In a stripped down building that was once a grocery store in Avondale, the members of In Snow stand around, making their initial preparations to lay down a first track, each member casting curious glances at a large black stain sprayed across the ceiling like the lingering traces of some incendiary blast.
In fact, that’s exactly what they are staring at, as Emanual Ellinas, owner and producer of Feedback Music, is all too happy to explain. The previous owners of the building collected cannonballs, and the aforementioned iron-infused stain is the result of a miscalculated attempt to salvage the explosive as an antique.
What a fitting image to sit overhead as In Snow sets to the task of channeling their patented blend of fury and meditation into the recording of their first LP, Hailing from Birmingham. The band is becoming more and more renowned throughout the city for their experimentation with the young, yet already rich tradition of instrumental rock. Having only played their first show back in February of this year, the four-piece have continued to refine and expand upon their sound.
And as much as the hard work shows, each member of the band readily admits to an even more paramount factor to their recent success. “These are some of my closest friends,” says bassist Brooke McCarley. “We might butt heads, but we work out stuff, and it is always in good spirits.”
If there’s a story to be told of how In Snow came to be, then it is most certainly one championing the power of friendship. Guitarist Chris Suda and drummer Michael Pocus have been playing together continually since they were both 16, exploring the possibilities of instrumental music with their two-piece band Probably the Tornado. While not necessarily an evolution of that previous band, the experience undeniably laid the groundwork for what was to come.
Pocus also played with guitarist Sam Porter in several other bands during their teens, never reaching the exact creative form they were looking for. But even so, their early attempts at music had an effect on others, like McCarley. “I moved here, and I didn’t know them for three or four years after, but I remember going to Cave9 and watching them play, and thinking, ‘Man, I want to play bass for that band.’”
If anything, these experiences gave each of the three a better understanding that the friendship they had went beyond a matter of proximity, and was in fact grounded in their love for music and their desire to create.
One thing each of the band mates can certainly agree on is that they’ve never made music like this before. When In Snow meets for their weekly practice sessions, each member offers up different ideas, and then as a group they play off the idea, organically weaving it into previous material or venturing out into territories completely original and unexpected. “It’s really refreshing to do it that way,” explains Porter. “I’ve never played music like that before. But it’s really easy for us as a group being so tuned with each other.”
Suda can only second the motion. “We listen to each other without saying anything. It’s unique.” And in a lot of ways, the intricacies of communication are a recurring theme throughout their music. Where at one moment a piece will be chaotic and noise-drunk, the next will see the band coming together behind a driving and evocative riff from Suda or a flourish of strings from Porter on violin. It’s the ability to relay such a feeling that really compels the bandmates to do what they do.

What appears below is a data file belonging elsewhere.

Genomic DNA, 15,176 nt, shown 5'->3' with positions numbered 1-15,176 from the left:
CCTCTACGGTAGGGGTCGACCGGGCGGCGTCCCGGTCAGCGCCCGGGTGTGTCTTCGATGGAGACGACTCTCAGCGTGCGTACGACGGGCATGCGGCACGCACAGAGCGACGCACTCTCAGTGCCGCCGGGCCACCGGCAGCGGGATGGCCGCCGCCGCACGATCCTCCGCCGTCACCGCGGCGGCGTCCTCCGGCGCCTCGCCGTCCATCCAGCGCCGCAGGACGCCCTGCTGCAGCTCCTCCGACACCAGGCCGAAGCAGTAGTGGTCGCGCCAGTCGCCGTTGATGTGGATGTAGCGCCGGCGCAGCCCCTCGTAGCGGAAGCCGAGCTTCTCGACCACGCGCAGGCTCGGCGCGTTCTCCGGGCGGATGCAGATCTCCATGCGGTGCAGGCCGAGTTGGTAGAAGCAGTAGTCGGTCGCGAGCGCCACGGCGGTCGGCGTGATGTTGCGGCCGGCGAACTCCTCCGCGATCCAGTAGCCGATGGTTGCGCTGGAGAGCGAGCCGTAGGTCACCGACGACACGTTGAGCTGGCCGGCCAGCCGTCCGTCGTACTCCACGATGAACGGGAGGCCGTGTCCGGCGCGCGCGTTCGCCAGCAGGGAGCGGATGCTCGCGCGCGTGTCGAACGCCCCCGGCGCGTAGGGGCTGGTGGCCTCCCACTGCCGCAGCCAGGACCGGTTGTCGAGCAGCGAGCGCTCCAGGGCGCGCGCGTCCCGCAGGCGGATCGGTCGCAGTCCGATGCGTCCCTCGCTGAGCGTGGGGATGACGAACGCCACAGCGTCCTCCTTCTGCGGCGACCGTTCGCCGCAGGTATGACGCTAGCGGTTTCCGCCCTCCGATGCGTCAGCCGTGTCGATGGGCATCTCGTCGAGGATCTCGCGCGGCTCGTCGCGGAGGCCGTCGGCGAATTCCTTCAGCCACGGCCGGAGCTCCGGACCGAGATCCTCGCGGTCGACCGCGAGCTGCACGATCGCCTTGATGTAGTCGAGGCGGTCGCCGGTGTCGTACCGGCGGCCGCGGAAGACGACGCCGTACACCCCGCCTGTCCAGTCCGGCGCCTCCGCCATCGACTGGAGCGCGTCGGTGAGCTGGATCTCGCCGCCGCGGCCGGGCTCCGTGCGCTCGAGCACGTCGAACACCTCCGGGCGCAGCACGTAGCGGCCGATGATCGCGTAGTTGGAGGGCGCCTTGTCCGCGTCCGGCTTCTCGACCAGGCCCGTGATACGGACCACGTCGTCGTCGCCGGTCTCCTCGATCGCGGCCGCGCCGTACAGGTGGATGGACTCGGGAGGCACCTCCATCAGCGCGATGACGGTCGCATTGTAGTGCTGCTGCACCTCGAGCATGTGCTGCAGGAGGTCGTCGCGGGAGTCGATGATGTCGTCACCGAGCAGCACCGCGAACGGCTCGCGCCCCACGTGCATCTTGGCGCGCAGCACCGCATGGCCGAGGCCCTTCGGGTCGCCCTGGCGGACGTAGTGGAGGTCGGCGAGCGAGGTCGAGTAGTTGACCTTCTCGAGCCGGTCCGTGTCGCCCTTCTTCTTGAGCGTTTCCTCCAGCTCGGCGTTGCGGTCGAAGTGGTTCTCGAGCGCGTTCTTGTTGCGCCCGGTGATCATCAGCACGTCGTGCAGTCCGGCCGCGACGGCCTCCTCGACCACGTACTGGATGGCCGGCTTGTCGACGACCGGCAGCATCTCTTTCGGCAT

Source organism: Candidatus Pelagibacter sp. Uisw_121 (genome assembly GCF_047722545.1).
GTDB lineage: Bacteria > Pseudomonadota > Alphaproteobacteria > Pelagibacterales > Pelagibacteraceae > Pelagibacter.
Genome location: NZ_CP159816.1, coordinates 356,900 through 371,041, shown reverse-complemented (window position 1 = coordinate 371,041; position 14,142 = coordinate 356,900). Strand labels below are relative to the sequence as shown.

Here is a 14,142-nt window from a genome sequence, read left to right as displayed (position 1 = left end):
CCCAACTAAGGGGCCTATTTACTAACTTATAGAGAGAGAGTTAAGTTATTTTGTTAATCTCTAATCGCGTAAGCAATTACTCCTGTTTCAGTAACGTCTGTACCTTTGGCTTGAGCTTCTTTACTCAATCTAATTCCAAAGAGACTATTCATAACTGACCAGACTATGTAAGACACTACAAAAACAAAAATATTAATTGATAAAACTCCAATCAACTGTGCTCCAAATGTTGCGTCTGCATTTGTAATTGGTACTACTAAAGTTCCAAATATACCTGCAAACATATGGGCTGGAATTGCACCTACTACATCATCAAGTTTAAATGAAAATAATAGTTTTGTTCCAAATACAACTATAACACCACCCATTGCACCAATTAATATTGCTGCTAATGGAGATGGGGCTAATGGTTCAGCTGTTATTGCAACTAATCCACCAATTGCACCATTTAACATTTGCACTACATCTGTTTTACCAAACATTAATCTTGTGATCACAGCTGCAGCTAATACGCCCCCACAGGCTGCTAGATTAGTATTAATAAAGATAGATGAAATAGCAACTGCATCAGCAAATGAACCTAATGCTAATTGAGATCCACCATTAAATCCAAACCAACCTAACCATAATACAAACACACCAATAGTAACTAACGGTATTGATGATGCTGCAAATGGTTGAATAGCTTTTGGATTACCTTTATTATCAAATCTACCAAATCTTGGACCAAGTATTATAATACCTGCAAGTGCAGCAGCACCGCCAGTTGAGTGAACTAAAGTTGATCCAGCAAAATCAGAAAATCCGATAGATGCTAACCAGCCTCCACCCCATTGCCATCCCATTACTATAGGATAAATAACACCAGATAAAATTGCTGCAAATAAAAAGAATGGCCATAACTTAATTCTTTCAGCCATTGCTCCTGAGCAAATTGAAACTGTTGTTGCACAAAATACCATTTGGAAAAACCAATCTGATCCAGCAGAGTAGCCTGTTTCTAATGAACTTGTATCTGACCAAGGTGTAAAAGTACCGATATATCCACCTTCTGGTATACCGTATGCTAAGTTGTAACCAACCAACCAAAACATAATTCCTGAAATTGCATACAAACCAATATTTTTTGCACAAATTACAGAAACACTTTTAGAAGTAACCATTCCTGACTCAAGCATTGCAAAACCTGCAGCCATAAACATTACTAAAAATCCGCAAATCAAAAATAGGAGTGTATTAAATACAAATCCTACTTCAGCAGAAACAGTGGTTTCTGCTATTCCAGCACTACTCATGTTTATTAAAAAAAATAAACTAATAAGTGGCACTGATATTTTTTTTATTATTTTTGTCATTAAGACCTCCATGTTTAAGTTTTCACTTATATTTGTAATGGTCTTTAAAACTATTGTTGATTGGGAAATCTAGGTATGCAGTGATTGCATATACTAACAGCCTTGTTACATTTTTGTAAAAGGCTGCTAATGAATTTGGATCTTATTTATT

“The music we make is instrumental, but it’s not that we’re thinking we’re going to make this music without vocals,” Pocus passionately explains. “It’s actually that we care about the music and want to make the music what people care about.”
“All day long people try to figure out what they meant to say,” Suda says, giving his own thoughtful take on the matter, “and no one actually says it, because it’s not possible. There’s an absolute disconnect between your brain and what you mean to say all the time. That’s why people fumble with their words. This way we don’t have to.”
“With instrumental music, you have to listen,” says Pocus. Which is exactly what people are doing. The city’s music scene has been more than just a matter of such inane, deprecating slogans as “Birmingham’s Best Kept Secret!” In recent times, venues such as the Forge, Bottletree, and the defunct Cave9 embodied diffuse interests in genres such as hardcore, post-rock, metal, garage rock and electronic music.
The fact that there is so much happening musically on a local level and that each of these respective niches are willing to embrace one another is something that still beguiles Pocus. “Complete strangers saying they like [our music] is still something difficult to deal with. It’s hard for me to express how much I appreciate that.”
But if anything, the band isn’t settling or growing complacent. The new album, ef·fort — which they were able to record due to a prize for studio time donated for a raffle at internet-zine DIY Birmingham‘s second anniversary celebration — is slated for a release date of December 26. The plan is to take the LP on the road and start touring other cities, sharing their music with a wider audience.
And, of course, the band is determined to keep on generating new material. “We come to these checkpoints,” says Pocus, “but there’s always another one.”